What is Radon
Radon (pronunciation: RAY-don) is an odorless, radioactive element that belongs to the family of noble gases and is represented by the chemical symbol Rn [1, 2]. It is colorless at room temperatures, but becomes phosphorescent when cooled below its freezing temperature and gradually turns into orange-red when the temperature is further lowered to the boiling point of liquid air .
There are more than 35 radioactive isotopes of radon, ranging from 195Rn-229Rn, out of which 222Rn is the most stable with a half-life period of 3.823 days and forms 218Po through α-decay . It has four naturally occurring isotopes, including 218Rn, 219Rn, 220Rn, and 222Rn .
Where is Radon Found
Radon is always found in nature because it is produced from the radioactive decomposition of radium-226 that is present in phosphate rocks, uranium ores, metamorphic rocks, and common rocks like limestone [1, 3]. A small amount of radon also occurs in the atmosphere .
Origin of its Name: It is named for the radioactive metallic element radium because radon was first identified during the radioactive decay of radium .
Who discovered it: The German physicist Friedrich Ernst Dorn is known for its discovery .
When and How was it Discovered
In 1899, Robert B. Owens and Ernest Rutherford found a radioactive gas emanating from thorium . In that same year, Marie and Pierre Curie detected a gas being released by radium . In 1900, Ernst Dorn discovered a gas while studying the decay chain of radium at the German city of Halle .
We now know that the radioactive gas observed by the Curies and Ernst Dorn was Radon-222 while the gas detected by Rutherford was Radon-220 . In 1908, Robert Whytlaw-Gray and William Ramsay collected enough radon and determined the properties of radon at the University College, London .
|Atomic number||86 |
|CAS number||10043-92-2 |
|Position in the periodic table||Group||Period||Block|
|18 ||6 ||p |
Properties and Characteristics of Radon
|Relative atomic mass|| |
|Atomic mass|| amu |
|Molar mass||210.9906010 ± 0.0000070 g/mol |
|Color||Colorless [1, 7]|
|Melting point/freezing point||-71 °C, -96 °F |
|Boiling point||-61.7 °C, -79.1 °F |
|Density||0.009074 g cm-3 |
|State of matter at room temperature (solid/liquid/gas)||Gas [1, 7]|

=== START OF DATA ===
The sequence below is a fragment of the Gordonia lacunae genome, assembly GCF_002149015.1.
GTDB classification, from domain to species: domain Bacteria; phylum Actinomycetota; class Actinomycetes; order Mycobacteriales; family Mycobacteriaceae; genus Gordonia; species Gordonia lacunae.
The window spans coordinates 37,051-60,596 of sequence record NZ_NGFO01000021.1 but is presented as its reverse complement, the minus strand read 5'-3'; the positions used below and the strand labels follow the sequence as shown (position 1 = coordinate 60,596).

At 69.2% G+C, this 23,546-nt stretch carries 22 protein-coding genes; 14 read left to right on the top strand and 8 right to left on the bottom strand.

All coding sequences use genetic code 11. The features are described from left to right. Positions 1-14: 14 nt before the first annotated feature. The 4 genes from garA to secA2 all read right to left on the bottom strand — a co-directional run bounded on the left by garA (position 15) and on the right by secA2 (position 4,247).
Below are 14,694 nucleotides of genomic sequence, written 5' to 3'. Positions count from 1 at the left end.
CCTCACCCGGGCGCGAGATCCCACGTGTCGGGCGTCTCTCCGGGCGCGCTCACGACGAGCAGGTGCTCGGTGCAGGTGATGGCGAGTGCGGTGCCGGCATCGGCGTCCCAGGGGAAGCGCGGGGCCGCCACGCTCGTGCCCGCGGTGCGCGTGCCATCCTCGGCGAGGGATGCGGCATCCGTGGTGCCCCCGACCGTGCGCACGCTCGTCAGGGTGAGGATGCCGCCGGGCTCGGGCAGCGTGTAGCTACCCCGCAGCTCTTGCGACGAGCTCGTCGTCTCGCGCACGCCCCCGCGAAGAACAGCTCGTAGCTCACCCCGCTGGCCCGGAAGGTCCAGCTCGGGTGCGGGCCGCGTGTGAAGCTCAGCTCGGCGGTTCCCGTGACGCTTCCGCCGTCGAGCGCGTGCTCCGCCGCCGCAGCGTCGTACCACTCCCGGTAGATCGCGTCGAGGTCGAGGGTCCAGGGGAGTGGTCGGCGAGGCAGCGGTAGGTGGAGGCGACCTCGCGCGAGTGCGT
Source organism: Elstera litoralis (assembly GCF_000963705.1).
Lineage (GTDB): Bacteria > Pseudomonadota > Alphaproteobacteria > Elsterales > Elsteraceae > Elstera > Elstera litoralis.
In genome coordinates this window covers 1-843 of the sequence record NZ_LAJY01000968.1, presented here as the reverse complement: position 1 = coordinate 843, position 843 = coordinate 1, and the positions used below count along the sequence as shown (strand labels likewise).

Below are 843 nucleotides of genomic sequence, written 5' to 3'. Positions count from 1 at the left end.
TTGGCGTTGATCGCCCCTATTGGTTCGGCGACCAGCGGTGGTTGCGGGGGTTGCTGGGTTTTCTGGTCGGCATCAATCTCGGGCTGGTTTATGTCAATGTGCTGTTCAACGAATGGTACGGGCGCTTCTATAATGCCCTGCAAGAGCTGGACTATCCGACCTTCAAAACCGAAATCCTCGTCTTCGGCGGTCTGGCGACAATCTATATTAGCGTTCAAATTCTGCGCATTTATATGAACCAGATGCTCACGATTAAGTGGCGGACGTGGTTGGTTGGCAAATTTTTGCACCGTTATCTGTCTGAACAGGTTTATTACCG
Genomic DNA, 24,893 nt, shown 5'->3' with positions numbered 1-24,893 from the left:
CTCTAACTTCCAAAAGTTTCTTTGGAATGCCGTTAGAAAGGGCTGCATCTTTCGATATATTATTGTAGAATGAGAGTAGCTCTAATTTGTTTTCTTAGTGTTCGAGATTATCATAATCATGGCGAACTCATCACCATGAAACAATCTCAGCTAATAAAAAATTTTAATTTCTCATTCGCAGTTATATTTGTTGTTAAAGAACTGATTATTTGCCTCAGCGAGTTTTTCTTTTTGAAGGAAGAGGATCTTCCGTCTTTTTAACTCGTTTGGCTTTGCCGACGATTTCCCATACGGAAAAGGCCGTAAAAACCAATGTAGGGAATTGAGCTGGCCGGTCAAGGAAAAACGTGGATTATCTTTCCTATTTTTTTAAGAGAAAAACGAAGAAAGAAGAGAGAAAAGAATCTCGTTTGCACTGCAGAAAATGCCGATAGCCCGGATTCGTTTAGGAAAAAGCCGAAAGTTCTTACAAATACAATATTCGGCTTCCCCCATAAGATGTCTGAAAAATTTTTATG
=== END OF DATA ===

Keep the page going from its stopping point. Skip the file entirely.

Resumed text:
|Thermal (heat) conductivity||0.00361 W/(m K) |
|Flammability||Not flammable |
|Specific heat||94 J kg-1 K-1 |
|Bulk modulus||Unknown |
|Shear modulus||Unknown |
|Young’s modulus||Unknown |
|– Temperature (K)||400||600||800||1000||1200||1400||1600||1800||2000||2200||2400|
|– Pressure (Pa)||–||–||–||–||–||–||–||–||–||–||–|
|Oxidation state/Oxidation number||+2, (+6)|
|Isotopes||Isotope||Mass||Abundance (%)||Half-life||Mode of decay|
|211Rn||210.991||–||14.6 h||β+, EC|
Atomic Data of Radon (Element 86)
|Valence electrons||8 |
|– n||6 |
|– ℓ||1 |
|– mℓ||1 |
|– ms||-1/2 |
|Electron configuration (noble gas configuration)||[Xe] 4f145d106s26p6 |
|– Number of electrons||86 |
|– Number of neutrons||136 |
|– Number of protons||86 |
|Radius of Atom|
|– Atomic radius||2.20 Å |
|– Covalent radius||1.46 Å |
|Electronegativity (Pauling-scale)||Unknown |
|Electron affinity||Not stable |
|Ionization energy (kJ mol-1)||1st||2nd||3rd||4th||5th||6th||7th||8th|
What is it Used for
- Radioactive decomposition of radon is useful for obtaining polonium .
- Radon emitted from a radium source can be used in cancer therapy . It was commonly used in hospitals for the treatment of tumors through implantation of minute tubes in which the gas was sealed [1, 7]. Today, it has been replaced by safer treatment options [1, 7].
- Radon testing kits are used for analyzing indoor radon levels in places where large concentrations of radon gas can accumulate indoors . If the test result shows the level is 4 pCi/L or more, mitigation systems are used to reduce radon concentrations .
- Researchers use radon soil-concentration to map subsurface geological faults since concentrations generally increase over the faults . Groundwater radon concentrations are also analyzed for earthquake prediction .
Radon Toxicity and Health Effects
The decay products of radon have been considered as being carcinogenic . Since it can be inhaled, people exposed to high levels of radon are at risk of developing lung cancer . The chances of getting affected by lung cancer are much higher in smokers who are exposed to radon . It is thought to have had played a role in evolution and could be responsible for the background radiation of the Earth which can cause genetic modifications .
- It is the heaviest known chemically inactive gas that can form compounds with other substances only under extreme conditions [3, 4].
- It is graphically represented by an image of the radiation hazard symbol with background images of houses indicating that the gas can accumulate in houses .
The price of radon gas is about $4 per m .